Honouring `The Poems Maní By Linda Rutherford
Guyana Chronicle
September 29, 2002

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IT WASNíT his birthday. That was on June 7.

It wasn't his death anniversary either, as that is still a few months away. December 13 to be precise.

Then what was it about last Tuesday evening that so inspired the management of the Upscale Guyana Restaurant, that they departed from their traditional Tuesday-night sessions to dedicate it to the memory of the late Guyanese poet laureate, Martin Carter?

This same question must have crossed the mind of academician/art critic Mr. Al Creighton, as it was reflected in the title of his presentation: 'Why Celebrate Martin Carter?'

And the reason he gave for celebrating Carter that night was that not only has Carter been the foremost poet produced by this country, but he also remained at home when so many of his contemporaries chose to go abroad in search of greener pastures.

Noting that the only time Carter ever spent any extended period outside of Guyana was during the early 70s when he was appointed Poet In Residence at England's University of Essex, Creighton said: "Exile for him was not going overseas like so many of the Caribbean's best writers, but exiled within his own country; in his own way, and fighting the fight at home."

Another admirable trait of his, Creighton said, is that even though Carter was a writer of the highest quality, he was also very popular, in the sense that he always had this, what he termed "proletarian sensibility," which is what helped him ground with the people of Guyana.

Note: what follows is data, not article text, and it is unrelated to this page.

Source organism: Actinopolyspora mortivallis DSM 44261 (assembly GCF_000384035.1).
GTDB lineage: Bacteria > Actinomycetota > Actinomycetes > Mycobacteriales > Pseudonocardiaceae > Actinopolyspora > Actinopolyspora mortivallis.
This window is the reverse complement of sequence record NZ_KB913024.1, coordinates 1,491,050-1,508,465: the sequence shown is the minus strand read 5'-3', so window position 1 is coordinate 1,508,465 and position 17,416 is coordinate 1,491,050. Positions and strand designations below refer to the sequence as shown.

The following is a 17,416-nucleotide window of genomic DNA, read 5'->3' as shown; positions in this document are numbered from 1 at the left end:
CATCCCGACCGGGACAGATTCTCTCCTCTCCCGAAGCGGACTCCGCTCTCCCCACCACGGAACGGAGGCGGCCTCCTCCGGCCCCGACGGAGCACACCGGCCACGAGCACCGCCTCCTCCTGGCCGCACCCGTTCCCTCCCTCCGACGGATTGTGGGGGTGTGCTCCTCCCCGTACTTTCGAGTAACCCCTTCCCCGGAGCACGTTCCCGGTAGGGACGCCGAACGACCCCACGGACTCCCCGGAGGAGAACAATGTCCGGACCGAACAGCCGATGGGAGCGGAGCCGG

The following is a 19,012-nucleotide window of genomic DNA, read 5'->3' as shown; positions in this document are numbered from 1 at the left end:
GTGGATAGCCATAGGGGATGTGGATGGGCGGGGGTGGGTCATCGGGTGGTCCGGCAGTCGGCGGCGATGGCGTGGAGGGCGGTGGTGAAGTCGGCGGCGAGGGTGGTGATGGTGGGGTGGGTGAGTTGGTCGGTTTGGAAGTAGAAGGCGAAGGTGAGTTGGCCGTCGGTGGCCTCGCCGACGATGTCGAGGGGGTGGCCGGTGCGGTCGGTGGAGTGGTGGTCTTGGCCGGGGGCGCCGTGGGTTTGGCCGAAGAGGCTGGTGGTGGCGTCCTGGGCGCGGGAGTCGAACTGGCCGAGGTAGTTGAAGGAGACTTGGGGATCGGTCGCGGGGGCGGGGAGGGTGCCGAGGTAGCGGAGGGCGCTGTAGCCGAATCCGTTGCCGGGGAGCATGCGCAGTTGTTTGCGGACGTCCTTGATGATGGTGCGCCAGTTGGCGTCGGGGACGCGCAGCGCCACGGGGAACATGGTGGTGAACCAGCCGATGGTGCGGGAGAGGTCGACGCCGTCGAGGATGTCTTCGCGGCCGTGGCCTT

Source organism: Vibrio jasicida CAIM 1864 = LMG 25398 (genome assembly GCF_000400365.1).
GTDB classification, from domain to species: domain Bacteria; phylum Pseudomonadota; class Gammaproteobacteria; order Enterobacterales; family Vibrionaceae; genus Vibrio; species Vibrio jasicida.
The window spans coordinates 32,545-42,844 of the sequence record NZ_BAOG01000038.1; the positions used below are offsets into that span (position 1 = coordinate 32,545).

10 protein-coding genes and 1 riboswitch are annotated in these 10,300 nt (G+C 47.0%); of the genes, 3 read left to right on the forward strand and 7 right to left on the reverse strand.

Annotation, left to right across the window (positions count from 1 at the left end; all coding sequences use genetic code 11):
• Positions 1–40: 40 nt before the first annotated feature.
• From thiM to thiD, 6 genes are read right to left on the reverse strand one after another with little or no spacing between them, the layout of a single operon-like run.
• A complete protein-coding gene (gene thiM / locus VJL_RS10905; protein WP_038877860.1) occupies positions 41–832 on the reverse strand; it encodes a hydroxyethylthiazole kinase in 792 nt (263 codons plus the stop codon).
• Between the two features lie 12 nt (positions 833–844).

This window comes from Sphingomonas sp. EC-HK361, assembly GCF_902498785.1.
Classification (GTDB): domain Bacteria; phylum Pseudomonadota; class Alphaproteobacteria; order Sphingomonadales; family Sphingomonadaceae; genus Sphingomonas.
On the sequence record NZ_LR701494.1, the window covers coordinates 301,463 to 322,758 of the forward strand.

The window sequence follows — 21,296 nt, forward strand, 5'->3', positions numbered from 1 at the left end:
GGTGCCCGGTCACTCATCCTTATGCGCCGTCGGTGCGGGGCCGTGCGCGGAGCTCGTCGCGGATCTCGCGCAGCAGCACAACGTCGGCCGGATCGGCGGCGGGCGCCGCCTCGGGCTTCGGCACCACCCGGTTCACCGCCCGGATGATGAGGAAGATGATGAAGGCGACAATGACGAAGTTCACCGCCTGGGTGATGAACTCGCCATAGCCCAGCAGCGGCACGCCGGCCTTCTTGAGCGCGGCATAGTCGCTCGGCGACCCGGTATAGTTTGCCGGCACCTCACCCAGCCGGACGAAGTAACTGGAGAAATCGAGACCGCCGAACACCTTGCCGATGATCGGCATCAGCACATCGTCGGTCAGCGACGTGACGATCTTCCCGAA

The poem which best illustrates this, he said, is one called 'The Poems Man' in which Carter speaks about his chance encounter with a mere 12-year-old in some far-off village, and the fact that she was able to recognise him even though she was so young.

Look, look, she cried, the poems man
running across the frail bridge
of her innocence. Into what house
will she go? Into what guilt will
that bridge lead? I
the man she called out at
and she, hardly 12
meet in the middle, she going
her way; I coming from mine.
The middle where we meet
is not the place to stop.

"That says something for the kind of popularity he enjoyed; that he related to the people and they to him." It also shows the "very careful craftsman" he was as a poet.

He ended his presentation with a piece entitled 'Proem', which, though it subscribes to the popular notion that Carter is a difficult poet to understand, is a simple poem which speaks not only about the joy of writing poetry, but also of the symmetry between the poet and his poem; the poem and the audience; and the poet and the audience.

Not, in the saying of you, are you
said. Baffled and like a root
stopped by a stone you turn back questioning
the tree you feed. But what the leaves hear
is not what the roots ask. Inexhaustibly,
being at one time what was to be said
and at another time what has been said
the saying of you remains the living of you
never to be said. But, enduring,
you change with the change that changes
and yet are not of the changing of any of you.
Ever yourself, you are always about
to be yourself in something else ever with me.

What Carter is saying, Creighton said, is that these relationships are never-ending: "The poem is written and published; but once it is read, it has so many different meanings."

Close friends David DeCaires and Ian McDonald rendered their favourites 'After One Year' and 'Tomorrow and The World' respectively. Bobby Fernandes, with whom the late Carter passed many a pleasant evening chatting about his travels to the interior, and whom he feels the label of 'political poet' is too limiting a term for a man as gifted, rendered 'The Poet's Funeral' which he wrote following the debacle outside State House where his remains lay in state on the day of his funeral.

Among others who paid tribute that night to the late Carter were reigning 'Miss Talented Teen' and First Runner-up, Shamaine Davis and Zena Edwards, and veteran playwright, Francis Quamina Farrier.